عنوان مقاله [English]
نویسندگان [English]چکیده [English]
Environmental consequences of deep subsurface drainage in irrigated lands of arid and semi-arid areas with shallow saline groundwater have posed a significant threat to sustainable crop production. In this regard, controlled drainage has introduced as the next logical step towards improving water management in irrigated agriculture and reducing the environmental impacts of subsurface drainage flow. Besides, the collected data from field experiments in combination with deterministic agro-hydrological simulation models offer the opportunity to gain detailed insights into the agricultural system behavior in space and time. Deterministic soil and water balance models like field scale Soil-Water-Atmosphere-Plant (SWAP) quantify all water and salt balance components and their interactions in the Soil-Water-Plant- Atmosphere continuum during the simulation period. The accuracy of these predictive models depends upon proper identification of the required model input parameters. Also, in the current edition of the SWAP model, the simulation of controlled subsurface drainage is not implemented. Despite of the capability of field-scale agro-hydrological models to quantify the interactions between soil water flow, salt transport, and crop growth, application of these models in actual operational conditions of the current case study has faced with a significant hurdle for reliable characterization of the farming system. Because of the large area of the sugarcane farms Khuzestan, southern Iran, the complement of a single irrigation event may take up to more than five days. Hence, representing the agricultural system as a single soil column would be questionable. The main objective of this work was to enable the application of such models under actual operational conditions in large fields with surface and/or subsurface drainage systems, with combinational free/controlled subsurface drainage management. To this aim, a distributed agro-hydrological modeling scheme with sub-daily calibration capability was developed through combining a modified version of the field scale SWAP model with an improved variant of Unified Particle Swarm Optimization (UPSO) algorithm.
The source code of the SWAP model was modified and extended to consider the duration of the irrigation events, simulation of intra-daily reference evapotranspiration, intra-daily precipitation interception, ratooning, and implementation of subsurface controlled drainage during the simulation period. To calibrate the unknown model parameters, the model was coupled with an intra-daily inverse modeling scheme developed via an improved variant of Unified Particle Swarm Optimization (UPSO) algorithm. The developed modeling scheme was applied to a dataset collected from a field with a combinational free/controlled (70-cm depth) subsurface drainage management located at Shoaybiyeh Sugarcane Agro-industrial company farms. The simulation was performed from 2010-07-19 to 2011-12-11 (481 days) for planted sugarcane (CP48-103 cultivar). A soil profile of 550 cm depth (depth of impermeable layer) was specified during simulations. The soil profile was divided into two layers. To consider inhomogeneity of irrigation scheduling at different parts of the studied field, the field area was divided into ten homogeneous simulation units (with a dimension of 84.5 ? 250 m), termed as hydrotopes. The hydrotopes have similar agro-hydrological properties except for irrigation scheduling. The model was calibrated, using the measured soil moisture profile, soil solute concentration profile, groundwater level, subsurface drainage outflow, drainage outflow salinity, Leaf Area Index (LAI), cane yield, and sucrose yield in a parallel manner. The weighted average of simulated values derived for each hydrotopes was compared with the corresponding measured data. Totally, 45 parameters were estimated through inverse modeling scheme. The accuracy of the model in calibration and validation stages was evaluated, using the mean error ME, the mean absolute error MAE, the root mean square error RMSE, normalized root mean square error NRMSE, Pearson's correlation coefficient r, and Nash-Sutcliffe model efficiency coefficient EF.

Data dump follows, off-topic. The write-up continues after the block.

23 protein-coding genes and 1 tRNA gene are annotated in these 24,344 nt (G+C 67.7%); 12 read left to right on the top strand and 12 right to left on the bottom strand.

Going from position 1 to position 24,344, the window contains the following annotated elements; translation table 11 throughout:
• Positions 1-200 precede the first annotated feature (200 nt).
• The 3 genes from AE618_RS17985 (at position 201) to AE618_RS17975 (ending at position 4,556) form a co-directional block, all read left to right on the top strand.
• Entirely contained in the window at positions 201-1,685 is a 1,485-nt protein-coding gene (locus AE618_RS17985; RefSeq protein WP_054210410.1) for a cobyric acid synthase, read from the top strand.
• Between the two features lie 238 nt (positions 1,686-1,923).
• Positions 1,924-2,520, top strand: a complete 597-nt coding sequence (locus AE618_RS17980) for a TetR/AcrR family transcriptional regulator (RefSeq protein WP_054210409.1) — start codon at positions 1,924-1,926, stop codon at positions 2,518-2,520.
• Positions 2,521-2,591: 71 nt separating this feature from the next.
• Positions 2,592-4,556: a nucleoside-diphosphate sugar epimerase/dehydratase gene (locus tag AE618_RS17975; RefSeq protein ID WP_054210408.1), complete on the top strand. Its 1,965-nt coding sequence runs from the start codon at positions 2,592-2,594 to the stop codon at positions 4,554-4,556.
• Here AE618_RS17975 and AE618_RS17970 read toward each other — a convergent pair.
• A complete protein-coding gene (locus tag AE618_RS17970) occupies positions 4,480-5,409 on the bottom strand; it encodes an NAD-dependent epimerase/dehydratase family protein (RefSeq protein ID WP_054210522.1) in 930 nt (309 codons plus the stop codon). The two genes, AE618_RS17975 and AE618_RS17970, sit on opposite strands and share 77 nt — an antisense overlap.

The results demonstrated the success of the developed modeling scheme in retrieving the measured soil moisture, groundwater level, subsurface drainage outflow (with an EF of 0.875, 0.933, and 0.751 for calibration dataset; and 0.804, 0.760, and 0.739 for validation dataset, respectively), soil water solute concentration, subsurface drainage outflow salinity (with a NRMSE of 0.092 and 0.119 for calibration dataset; and 0.142 and 0.042 for validation dataset, respectively), LAI, cane yield, and sucrose yield (with an EF of 0.996, 0.996, and 0.999, respectively). Except for drainage outflow salinity and cane yield, the lack of correlation was the main source of disagreement between measured and simulated data. In the case of measured subsurface drainage outflow salinity, the model deficiency to retrieve the temporal oscillations in measured data was the main source (with a contribution of 93.225% and 89.645% in overall disagreement for calibration and validation stage, respectively) of disagreement between measured and simulated data. Based on the simulated solute balance components throughout the simulation period, ~ 33.72 ton salt ha-1 was added to the soil due to saline irrigation water, and ~ 54.94 ton salt ha-1 was discharged into the receiving water bodies via field drains. Ultimately, the calibrated and validated model can be used as a helpful decision support tool for deriving the integrated irrigation and drainage water management scenarios in the study area.